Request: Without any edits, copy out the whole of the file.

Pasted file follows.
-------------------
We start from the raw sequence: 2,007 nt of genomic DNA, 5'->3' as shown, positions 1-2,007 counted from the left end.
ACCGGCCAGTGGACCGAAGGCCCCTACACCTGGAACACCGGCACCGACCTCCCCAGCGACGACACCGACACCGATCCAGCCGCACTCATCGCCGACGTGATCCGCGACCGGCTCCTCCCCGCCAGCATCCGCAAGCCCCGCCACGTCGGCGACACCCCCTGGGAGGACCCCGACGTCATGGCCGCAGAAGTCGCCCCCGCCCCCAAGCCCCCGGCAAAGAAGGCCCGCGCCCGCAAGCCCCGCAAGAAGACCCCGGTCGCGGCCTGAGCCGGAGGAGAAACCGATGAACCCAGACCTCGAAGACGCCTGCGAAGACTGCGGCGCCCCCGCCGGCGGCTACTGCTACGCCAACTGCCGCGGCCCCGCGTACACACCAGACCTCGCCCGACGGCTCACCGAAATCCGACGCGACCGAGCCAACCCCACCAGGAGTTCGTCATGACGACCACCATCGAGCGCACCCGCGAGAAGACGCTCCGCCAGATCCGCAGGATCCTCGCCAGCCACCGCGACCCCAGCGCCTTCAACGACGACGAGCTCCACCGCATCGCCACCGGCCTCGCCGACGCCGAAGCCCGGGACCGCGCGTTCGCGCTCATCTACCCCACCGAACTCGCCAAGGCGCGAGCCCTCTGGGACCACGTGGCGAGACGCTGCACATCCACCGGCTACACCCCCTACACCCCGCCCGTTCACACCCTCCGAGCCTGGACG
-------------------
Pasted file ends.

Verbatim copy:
We start from the raw sequence: 2,007 nt of genomic DNA, 5'->3' as shown, positions 1-2,007 counted from the left end.
ACCGGCCAGTGGACCGAAGGCCCCTACACCTGGAACACCGGCACCGACCTCCCCAGCGACGACACCGACACCGATCCAGCCGCACTCATCGCCGACGTGATCCGCGACCGGCTCCTCCCCGCCAGCATCCGCAAGCCCCGCCACGTCGGCGACACCCCCTGGGAGGACCCCGACGTCATGGCCGCAGAAGTCGCCCCCGCCCCCAAGCCCCCGGCAAAGAAGGCCCGCGCCCGCAAGCCCCGCAAGAAGACCCCGGTCGCGGCCTGAGCCGGAGGAGAAACCGATGAACCCAGACCTCGAAGACGCCTGCGAAGACTGCGGCGCCCCCGCCGGCGGCTACTGCTACGCCAACTGCCGCGGCCCCGCGTACACACCAGACCTCGCCCGACGGCTCACCGAAATCCGACGCGACCGAGCCAACCCCACCAGGAGTTCGTCATGACGACCACCATCGAGCGCACCCGCGAGAAGACGCTCCGCCAGATCCGCAGGATCCTCGCCAGCCACCGCGACCCCAGCGCCTTCAACGACGACGAGCTCCACCGCATCGCCACCGGCCTCGCCGACGCCGAAGCCCGGGACCGCGCGTTCGCGCTCATCTACCCCACCGAACTCGCCAAGGCGCGAGCCCTCTGGGACCACGTGGCGAGACGCTGCACATCCACCGGCTACACCCCCTACACCCCGCCCGTTCACACCCTCCGAGCCTGGACG